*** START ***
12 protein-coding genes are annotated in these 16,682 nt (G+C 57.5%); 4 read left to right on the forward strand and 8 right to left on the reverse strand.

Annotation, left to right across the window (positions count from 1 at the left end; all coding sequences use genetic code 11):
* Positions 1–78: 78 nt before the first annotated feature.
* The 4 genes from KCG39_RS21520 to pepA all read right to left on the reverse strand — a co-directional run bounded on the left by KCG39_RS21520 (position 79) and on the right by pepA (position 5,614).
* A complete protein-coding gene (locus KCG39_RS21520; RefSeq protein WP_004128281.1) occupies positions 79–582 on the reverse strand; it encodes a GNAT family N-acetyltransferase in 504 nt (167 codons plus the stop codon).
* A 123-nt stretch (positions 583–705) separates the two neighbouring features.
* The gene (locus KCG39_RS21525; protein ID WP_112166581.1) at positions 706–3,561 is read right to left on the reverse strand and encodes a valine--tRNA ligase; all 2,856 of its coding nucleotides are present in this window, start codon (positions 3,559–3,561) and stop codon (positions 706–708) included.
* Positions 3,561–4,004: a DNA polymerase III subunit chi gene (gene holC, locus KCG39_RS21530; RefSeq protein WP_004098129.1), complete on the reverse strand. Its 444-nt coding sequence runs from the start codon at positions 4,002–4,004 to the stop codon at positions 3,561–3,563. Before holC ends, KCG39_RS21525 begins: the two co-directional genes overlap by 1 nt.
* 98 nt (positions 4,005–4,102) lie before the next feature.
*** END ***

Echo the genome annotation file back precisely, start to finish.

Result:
12 protein-coding genes are annotated in these 16,682 nt (G+C 57.5%); 4 read left to right on the forward strand and 8 right to left on the reverse strand.

Annotation, left to right across the window (positions count from 1 at the left end; all coding sequences use genetic code 11):
* Positions 1–78: 78 nt before the first annotated feature.
* The 4 genes from KCG39_RS21520 to pepA all read right to left on the reverse strand — a co-directional run bounded on the left by KCG39_RS21520 (position 79) and on the right by pepA (position 5,614).
* A complete protein-coding gene (locus KCG39_RS21520; RefSeq protein WP_004128281.1) occupies positions 79–582 on the reverse strand; it encodes a GNAT family N-acetyltransferase in 504 nt (167 codons plus the stop codon).
* A 123-nt stretch (positions 583–705) separates the two neighbouring features.
* The gene (locus KCG39_RS21525; protein ID WP_112166581.1) at positions 706–3,561 is read right to left on the reverse strand and encodes a valine--tRNA ligase; all 2,856 of its coding nucleotides are present in this window, start codon (positions 3,559–3,561) and stop codon (positions 706–708) included.
* Positions 3,561–4,004: a DNA polymerase III subunit chi gene (gene holC, locus KCG39_RS21530; RefSeq protein WP_004098129.1), complete on the reverse strand. Its 444-nt coding sequence runs from the start codon at positions 4,002–4,004 to the stop codon at positions 3,561–3,563. Before holC ends, KCG39_RS21525 begins: the two co-directional genes overlap by 1 nt.
* 98 nt (positions 4,005–4,102) lie before the next feature.